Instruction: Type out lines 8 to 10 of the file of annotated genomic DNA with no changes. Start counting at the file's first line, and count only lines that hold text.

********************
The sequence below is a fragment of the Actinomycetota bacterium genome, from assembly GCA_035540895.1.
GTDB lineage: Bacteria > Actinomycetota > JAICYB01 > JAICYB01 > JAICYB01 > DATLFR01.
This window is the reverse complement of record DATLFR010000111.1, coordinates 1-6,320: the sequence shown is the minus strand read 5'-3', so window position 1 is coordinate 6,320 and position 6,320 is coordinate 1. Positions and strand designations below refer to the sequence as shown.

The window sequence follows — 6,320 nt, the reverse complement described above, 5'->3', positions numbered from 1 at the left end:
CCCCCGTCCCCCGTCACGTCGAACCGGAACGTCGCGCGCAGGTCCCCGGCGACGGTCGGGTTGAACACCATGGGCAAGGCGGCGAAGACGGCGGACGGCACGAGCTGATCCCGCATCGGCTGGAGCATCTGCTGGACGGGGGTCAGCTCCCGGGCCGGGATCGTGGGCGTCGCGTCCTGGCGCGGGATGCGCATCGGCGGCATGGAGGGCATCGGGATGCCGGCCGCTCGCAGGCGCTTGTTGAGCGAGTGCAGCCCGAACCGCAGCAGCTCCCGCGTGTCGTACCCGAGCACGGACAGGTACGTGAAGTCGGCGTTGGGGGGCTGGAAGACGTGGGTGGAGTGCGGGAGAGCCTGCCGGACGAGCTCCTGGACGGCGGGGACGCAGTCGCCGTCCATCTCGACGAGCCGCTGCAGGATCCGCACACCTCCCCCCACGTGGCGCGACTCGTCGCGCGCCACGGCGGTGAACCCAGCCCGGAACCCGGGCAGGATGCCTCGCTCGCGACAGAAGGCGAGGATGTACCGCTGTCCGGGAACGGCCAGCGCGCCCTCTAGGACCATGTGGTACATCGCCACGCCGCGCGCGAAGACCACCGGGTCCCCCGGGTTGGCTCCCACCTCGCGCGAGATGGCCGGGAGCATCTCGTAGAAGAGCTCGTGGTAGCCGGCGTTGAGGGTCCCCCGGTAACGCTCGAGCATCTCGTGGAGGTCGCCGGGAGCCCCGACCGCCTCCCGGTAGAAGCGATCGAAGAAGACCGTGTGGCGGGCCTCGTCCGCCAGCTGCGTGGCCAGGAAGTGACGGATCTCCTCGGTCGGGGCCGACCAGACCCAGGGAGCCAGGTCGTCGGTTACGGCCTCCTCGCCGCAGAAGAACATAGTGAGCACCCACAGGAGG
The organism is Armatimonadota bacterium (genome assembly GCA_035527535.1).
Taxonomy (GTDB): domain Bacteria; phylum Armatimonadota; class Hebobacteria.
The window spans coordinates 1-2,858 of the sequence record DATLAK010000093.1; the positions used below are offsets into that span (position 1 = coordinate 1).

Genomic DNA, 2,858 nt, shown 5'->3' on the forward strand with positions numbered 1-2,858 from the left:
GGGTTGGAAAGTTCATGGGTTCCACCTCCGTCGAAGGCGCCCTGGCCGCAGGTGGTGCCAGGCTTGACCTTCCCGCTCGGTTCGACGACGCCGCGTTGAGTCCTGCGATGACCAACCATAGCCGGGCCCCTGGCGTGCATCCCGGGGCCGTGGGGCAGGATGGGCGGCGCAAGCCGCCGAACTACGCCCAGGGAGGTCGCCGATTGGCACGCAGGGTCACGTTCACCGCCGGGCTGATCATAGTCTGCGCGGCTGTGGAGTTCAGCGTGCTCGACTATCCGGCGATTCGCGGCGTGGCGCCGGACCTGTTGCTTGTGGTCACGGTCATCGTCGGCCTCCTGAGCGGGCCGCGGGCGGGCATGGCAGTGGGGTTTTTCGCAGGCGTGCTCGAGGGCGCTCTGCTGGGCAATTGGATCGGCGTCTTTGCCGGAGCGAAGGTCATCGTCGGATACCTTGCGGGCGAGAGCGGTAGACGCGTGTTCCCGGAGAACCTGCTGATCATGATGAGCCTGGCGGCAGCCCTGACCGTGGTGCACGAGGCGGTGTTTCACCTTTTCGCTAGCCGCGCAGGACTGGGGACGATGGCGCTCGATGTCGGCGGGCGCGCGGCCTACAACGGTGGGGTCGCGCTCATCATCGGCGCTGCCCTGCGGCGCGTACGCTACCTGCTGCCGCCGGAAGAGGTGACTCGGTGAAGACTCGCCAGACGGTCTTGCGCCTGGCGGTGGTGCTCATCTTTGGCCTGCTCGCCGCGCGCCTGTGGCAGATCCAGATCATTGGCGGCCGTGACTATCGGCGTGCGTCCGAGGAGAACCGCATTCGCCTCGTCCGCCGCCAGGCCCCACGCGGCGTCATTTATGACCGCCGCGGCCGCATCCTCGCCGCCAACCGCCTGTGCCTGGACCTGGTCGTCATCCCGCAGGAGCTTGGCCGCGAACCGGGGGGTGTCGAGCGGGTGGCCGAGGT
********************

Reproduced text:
The window spans coordinates 1-2,858 of the sequence record DATLAK010000093.1; the positions used below are offsets into that span (position 1 = coordinate 1).

Genomic DNA, 2,858 nt, shown 5'->3' on the forward strand with positions numbered 1-2,858 from the left:
GGGTTGGAAAGTTCATGGGTTCCACCTCCGTCGAAGGCGCCCTGGCCGCAGGTGGTGCCAGGCTTGACCTTCCCGCTCGGTTCGACGACGCCGCGTTGAGTCCTGCGATGACCAACCATAGCCGGGCCCCTGGCGTGCATCCCGGGGCCGTGGGGCAGGATGGGCGGCGCAAGCCGCCGAACTACGCCCAGGGAGGTCGCCGATTGGCACGCAGGGTCACGTTCACCGCCGGGCTGATCATAGTCTGCGCGGCTGTGGAGTTCAGCGTGCTCGACTATCCGGCGATTCGCGGCGTGGCGCCGGACCTGTTGCTTGTGGTCACGGTCATCGTCGGCCTCCTGAGCGGGCCGCGGGCGGGCATGGCAGTGGGGTTTTTCGCAGGCGTGCTCGAGGGCGCTCTGCTGGGCAATTGGATCGGCGTCTTTGCCGGAGCGAAGGTCATCGTCGGATACCTTGCGGGCGAGAGCGGTAGACGCGTGTTCCCGGAGAACCTGCTGATCATGATGAGCCTGGCGGCAGCCCTGACCGTGGTGCACGAGGCGGTGTTTCACCTTTTCGCTAGCCGCGCAGGACTGGGGACGATGGCGCTCGATGTCGGCGGGCGCGCGGCCTACAACGGTGGGGTCGCGCTCATCATCGGCGCTGCCCTGCGGCGCGTACGCTACCTGCTGCCGCCGGAAGAGGTGACTCGGTGAAGACTCGCCAGACGGTCTTGCGCCTGGCGGTGGTGCTCATCTTTGGCCTGCTCGCCGCGCGCCTGTGGCAGATCCAGATCATTGGCGGCCGTGACTATCGGCGTGCGTCCGAGGAGAACCGCATTCGCCTCGTCCGCCGCCAGGCCCCACGCGGCGTCATTTATGACCGCCGCGGCCGCATCCTCGCCGCCAACCGCCTGTGCCTGGACCTGGTCGTCATCCCGCAGGAGCTTGGCCGCGAACCGGGGGGTGTCGAGCGGGTGGCCGAGGT